Data collection and tracking of how pupils are performing in alternative provision must be improved, a new report has said, warning that vulnerable learners could fall through the cracks.
A new analysis published today by the Centre for Social Justice has revealed 13 local authorities where not a single excluded pupil passed their GCSE maths or English.
And the authors warn that there may be more invisible “cold spots”, as meaningful data such as on attendance, GCSE results and post-16 destinations, is published for fewer than one in two AP pupils in almost half – 69 out of 151 – of local authorities.
The report warned: “It is imperative that the data collection and tracking of pupils in AP must be improved to avoid vulnerable learners falling through the cracks of our education system.”
Cath Murray, AP lead at CSJ, said there is “very poor data” on pupils who are not recorded on the main school census, but are instead captured on the AP census. These would be those at unregistered APs, independent AP schools, learning providers and one-to-one tuition commissioned by the local authority.
She said they could also not track pupils who are educated in AP because of “dual-rolling” – where their mainstream school has commissioned a place for them directly, but they have not been permanently excluded.
Data is collected for some of these pupils, but only those who are at a state-maintained AP and it is not published. About 10,000 youngsters are dual-rolled in state-maintained AP at any one time, the report said.
Murray said the government needs to improve this data collection and monitoring of pupils in AP, whether it is commissioned by schools or the local authority.
“Specifically, the AP census requires a complete overhaul and we also need transparency on how many pupils are dual registered in AP, for how long, and what their outcomes are,” she said.
The CSJ, founded by Conservative MP Iain Duncan Smith, analysed data it did have to create a league table of local authorities, with points awarded for several measures including Ofsted rankings, exam results, truancy rates.
The report identifies five “AP cold spots” where children excluded from school have a “poor-to-zero” chance of achieving good educational outcomes: Tameside, Peterborough, Southend-on-Sea, Newcastle and Sheffield.
They also measured the number of qualified teachers, and found in three LAs, not a single teacher in AP is qualified.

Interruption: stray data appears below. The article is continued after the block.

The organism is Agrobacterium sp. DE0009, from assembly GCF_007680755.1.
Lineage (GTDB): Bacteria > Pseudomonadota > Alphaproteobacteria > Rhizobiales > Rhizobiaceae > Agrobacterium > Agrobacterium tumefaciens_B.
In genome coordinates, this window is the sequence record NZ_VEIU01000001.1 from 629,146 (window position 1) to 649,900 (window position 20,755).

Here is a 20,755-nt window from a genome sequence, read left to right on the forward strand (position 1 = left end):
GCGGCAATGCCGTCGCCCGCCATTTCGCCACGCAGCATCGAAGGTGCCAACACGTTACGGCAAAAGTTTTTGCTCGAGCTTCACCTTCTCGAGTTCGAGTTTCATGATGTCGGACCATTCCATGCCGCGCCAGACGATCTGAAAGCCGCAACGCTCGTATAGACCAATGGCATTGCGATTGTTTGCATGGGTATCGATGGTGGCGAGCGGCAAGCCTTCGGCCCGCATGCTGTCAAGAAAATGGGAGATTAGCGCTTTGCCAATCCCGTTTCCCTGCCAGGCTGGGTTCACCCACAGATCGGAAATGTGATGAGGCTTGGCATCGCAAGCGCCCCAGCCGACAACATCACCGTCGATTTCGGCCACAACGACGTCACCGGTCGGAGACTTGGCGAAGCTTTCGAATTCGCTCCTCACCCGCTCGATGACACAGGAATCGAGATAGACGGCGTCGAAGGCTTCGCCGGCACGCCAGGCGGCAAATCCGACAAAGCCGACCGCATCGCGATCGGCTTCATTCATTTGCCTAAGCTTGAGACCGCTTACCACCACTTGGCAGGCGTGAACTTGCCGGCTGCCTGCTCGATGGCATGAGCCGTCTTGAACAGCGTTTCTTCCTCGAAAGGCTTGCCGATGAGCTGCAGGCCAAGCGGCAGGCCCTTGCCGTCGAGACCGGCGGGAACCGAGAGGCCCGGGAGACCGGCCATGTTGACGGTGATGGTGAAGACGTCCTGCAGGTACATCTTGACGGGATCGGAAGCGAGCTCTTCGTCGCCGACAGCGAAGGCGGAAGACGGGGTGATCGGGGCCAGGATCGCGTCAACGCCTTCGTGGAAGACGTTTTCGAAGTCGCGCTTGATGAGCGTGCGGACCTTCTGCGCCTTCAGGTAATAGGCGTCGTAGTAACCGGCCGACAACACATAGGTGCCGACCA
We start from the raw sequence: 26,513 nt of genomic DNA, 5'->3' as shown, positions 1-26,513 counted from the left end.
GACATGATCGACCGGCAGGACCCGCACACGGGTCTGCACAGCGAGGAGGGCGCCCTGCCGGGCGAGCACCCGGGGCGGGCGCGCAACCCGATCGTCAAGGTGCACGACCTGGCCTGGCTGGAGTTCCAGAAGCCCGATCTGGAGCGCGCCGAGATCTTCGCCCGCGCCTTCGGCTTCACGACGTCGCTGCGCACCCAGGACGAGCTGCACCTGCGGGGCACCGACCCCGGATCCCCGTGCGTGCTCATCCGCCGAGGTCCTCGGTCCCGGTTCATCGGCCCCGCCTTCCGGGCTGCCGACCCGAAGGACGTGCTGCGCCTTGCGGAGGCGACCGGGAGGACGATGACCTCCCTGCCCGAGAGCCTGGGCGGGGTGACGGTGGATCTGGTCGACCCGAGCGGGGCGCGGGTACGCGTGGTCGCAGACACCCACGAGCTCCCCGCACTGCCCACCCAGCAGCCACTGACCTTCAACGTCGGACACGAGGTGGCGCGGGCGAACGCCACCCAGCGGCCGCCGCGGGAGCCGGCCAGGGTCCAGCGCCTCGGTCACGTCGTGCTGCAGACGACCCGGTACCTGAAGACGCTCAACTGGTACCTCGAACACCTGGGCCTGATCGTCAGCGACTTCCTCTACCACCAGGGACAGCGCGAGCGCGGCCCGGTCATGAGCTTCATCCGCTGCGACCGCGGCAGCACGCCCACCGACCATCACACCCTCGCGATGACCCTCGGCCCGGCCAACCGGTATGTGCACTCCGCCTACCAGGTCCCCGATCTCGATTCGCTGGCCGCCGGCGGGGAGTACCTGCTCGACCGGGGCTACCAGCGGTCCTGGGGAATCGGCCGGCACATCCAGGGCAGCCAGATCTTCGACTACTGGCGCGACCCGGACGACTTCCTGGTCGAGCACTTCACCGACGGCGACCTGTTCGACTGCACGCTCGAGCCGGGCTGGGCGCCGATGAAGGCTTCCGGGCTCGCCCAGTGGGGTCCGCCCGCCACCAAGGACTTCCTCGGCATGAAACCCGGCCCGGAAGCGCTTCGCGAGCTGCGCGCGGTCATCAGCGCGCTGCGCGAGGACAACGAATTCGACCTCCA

In mainstream schools, only 8 per cent of teachers are unqualified but in AP schools, this figure is 17 per cent.
The average academic results for pupils who sit their maths and England GCSE in AP is “significantly” worse than the results of their contemporaries in mainstream, the report reads.
During the last three years, they found only 4 per cent of pupils educated in state-maintained AP have achieved a grade 9-4 in those subjects, compared to 64 per cent across all state schools.
In 13 local authorities, no pupil had achieved this benchmark in the same time period.
The report also found a “huge” disparity between north and south, claiming one in 50 pupils in the north east achieved a basic pass in maths and English, compared to one in 12 in outer London.
And nearly one in five pupils was in an AP school deemed “requires improvement” or “inadequate”. This is compared to one in eight pupils in mainstream and only one in 20 special schools.
The report calls for a string of other changes to improve standards including an “AP system improvement fund” to be piloted in the “cold spots” and a review of the AP funding system to create a national fair funding formula for AP and special educational needs pupils.
They also want the government to consider funding existing quality AP providers to expand by setting up satellite sites or free schools to raise standards.
Regarding data, they also want a national benchmarks tailored specifically to AP schools.
A critical public accounts committee report into SEND provision last week urged the government to explain what action it will take following the Timpson review into exclusions, which was published in May last year.
A Department for Education spokesperson said they are taking forward an “ambitious programme of action on school behaviour” and that they will “rapidly improve the availability of good alternative provision schools so that children attending them have opportunities to succeed”.